Event Reports

Iraqi Al-Firdaws Society - Women’s Rights and Access to Justice in Basra

The occupation of the provinces of Ninawa, Anbar and Salahaddin by the so-called Islamic State (ISIS), which conducted ethnic cleansing campaigns against non-Sunni populations in Iraq, combined with the resulting armed conflict against the jihadi group, forced vulnerable target populations to leave these provinces, becoming thus displaced inside their own country.

According to the Directorate of Migration and Displacement, the south Iraqi city of Basra is currently hosting 571 families of internally displaced persons (IDPs). Demographic changes caused by these displacements led in turn to more pressure on host communities on the one hand, and the emergence of integration and coexistence issues on the other, including increased levels of gender-based violence (GBV) against IDP women. In an effort to counter these developments, the Syria/Iraq office of the Konrad-Adenauer-Stiftung in collaboration with Iraqi Al-Firdaws Society organized a multi-tiered project focused primarily on developing women’s knowledge of GBV and their rights to access justice, in order to contribute to the creation of structural knowledge on women’s rights and access to justice as well as to enhance women’s roles in peace building and reconciliation.

Starting with 10 one-day women dialogue sessions on the problems faced by displaced or host community women, focusing on GBV cases they suffered especially during displacement, an increased mutual understanding between women from the IDP and host communities was created. Additionally, the most prominent cases were identified, diagnosed and their causes discussed. The participants were 200 women, 100 IDP women and 100 women from the host communities. In a second step, among those who stood out the most during the dialogue sessions, 5 female community leaders and civil society activists, 10 displaced women and 10 host community women were selected to form a women's committee. For those 25 members of the committee, a training workshop was organized in order to build their academic capacities to prepare studies, participatory analyses, and reports on GBV and conflict resolution. Following that, a two-day extended meeting was held to bring 10 academics, judges and representatives of the local government and security apparatus together with 15 members from the women’s committee with the aim of formulating recommendations on gender issues, including GBV, and on conflict management. The studies, analyses and reports prepared in the training workshop together with the outcomes of the extended meeting resulted in a paper that was summarized in a printed brochure and disseminated in Basra among concerned stakeholders and decision-makers. At last, an advocacy campaign that consisted of ten visits by the women's committee to related local government institutions was held. It promoted and discussed the content of the brochure in addition to recommendations adopted by the women’s committee. It also included open sessions thought as participatory meetings for the development of ideas and solutions to GBV.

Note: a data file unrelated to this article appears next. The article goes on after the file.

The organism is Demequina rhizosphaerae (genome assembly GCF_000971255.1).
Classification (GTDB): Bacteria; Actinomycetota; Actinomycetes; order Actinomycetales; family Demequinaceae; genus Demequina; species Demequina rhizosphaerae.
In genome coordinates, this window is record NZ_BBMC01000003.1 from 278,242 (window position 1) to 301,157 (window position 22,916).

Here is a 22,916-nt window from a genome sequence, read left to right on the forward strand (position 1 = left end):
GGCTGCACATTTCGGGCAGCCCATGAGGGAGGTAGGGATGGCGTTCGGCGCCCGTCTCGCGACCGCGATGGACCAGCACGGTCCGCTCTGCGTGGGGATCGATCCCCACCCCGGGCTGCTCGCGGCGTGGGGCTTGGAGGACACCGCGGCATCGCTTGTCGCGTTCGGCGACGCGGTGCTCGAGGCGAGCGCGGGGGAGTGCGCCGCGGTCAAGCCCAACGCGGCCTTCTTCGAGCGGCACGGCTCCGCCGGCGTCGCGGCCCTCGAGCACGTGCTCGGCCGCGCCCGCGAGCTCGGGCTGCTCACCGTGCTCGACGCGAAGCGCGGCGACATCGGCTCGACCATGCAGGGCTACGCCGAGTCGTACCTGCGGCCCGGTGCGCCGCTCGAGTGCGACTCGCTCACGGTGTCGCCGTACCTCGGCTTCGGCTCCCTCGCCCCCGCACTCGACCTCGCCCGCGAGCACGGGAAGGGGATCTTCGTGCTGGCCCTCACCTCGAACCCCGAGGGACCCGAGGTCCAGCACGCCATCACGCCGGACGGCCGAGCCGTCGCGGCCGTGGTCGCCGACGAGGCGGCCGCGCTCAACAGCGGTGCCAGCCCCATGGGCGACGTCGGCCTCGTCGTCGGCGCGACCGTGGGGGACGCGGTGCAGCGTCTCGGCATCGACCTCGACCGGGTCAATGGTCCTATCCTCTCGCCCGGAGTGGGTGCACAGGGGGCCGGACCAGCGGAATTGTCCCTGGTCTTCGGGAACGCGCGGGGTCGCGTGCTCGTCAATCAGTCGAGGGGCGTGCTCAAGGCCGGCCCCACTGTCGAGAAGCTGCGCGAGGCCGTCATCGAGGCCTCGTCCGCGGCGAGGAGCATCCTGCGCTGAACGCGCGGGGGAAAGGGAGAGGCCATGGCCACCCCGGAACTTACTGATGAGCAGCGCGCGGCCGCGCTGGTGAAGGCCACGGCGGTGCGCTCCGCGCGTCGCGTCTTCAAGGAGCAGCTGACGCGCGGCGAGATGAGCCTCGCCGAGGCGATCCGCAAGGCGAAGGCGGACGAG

At the end of this project, the participants built trust-based relationships with police, judicial and local authorities, and were able to monitor GBV cases, address women's human security, and advocate for better security policies in response to gender considerations. Furthermore, improved policies related to gender issues found a place on the agenda of local government representatives, based on the advocacy campaign.